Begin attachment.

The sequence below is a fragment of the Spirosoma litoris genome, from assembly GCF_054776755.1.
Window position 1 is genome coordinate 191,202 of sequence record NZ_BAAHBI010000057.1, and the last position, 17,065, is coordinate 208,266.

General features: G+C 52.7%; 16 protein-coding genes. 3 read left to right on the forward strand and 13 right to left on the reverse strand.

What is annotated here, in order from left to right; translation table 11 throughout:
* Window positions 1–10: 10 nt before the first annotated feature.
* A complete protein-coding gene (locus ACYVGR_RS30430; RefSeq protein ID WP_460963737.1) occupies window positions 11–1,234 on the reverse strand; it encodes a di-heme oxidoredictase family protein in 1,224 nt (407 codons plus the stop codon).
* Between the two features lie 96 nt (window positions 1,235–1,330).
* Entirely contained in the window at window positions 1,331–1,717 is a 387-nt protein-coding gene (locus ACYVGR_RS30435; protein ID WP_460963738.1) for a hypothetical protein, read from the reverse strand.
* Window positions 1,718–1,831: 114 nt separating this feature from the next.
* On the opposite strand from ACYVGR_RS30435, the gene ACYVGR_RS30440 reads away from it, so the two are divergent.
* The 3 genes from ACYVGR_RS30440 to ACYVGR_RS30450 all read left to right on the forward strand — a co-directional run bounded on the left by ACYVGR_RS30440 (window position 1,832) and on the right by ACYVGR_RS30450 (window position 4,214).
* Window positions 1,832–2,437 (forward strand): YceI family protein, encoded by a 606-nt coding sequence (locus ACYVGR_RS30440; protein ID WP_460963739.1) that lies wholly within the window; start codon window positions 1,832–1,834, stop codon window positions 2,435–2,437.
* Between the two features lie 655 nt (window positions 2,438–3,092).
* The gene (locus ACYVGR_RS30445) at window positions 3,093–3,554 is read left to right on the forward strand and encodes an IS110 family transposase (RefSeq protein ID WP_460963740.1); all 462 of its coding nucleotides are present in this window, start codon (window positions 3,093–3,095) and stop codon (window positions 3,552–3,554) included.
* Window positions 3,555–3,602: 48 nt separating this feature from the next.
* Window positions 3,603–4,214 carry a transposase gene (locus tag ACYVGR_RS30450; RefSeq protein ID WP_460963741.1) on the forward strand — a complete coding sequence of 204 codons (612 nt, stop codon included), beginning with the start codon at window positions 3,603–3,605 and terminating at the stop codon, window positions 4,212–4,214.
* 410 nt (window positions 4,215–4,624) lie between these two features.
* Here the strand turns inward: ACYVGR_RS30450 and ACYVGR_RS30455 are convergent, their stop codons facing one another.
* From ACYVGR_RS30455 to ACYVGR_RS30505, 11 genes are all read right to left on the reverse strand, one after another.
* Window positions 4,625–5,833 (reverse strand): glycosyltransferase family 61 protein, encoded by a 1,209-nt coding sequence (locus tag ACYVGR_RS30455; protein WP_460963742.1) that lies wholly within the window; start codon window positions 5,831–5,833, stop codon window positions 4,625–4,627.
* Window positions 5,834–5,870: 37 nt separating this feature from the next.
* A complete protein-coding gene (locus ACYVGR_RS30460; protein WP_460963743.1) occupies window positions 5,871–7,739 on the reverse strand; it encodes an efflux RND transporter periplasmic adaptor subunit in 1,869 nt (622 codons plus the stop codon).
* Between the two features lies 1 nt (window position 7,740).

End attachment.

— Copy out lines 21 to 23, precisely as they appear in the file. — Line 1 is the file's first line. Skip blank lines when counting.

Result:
* Window positions 5,834–5,870: 37 nt separating this feature from the next.
* A complete protein-coding gene (locus ACYVGR_RS30460; protein WP_460963743.1) occupies window positions 5,871–7,739 on the reverse strand; it encodes an efflux RND transporter periplasmic adaptor subunit in 1,869 nt (622 codons plus the stop codon).
* Between the two features lies 1 nt (window position 7,740).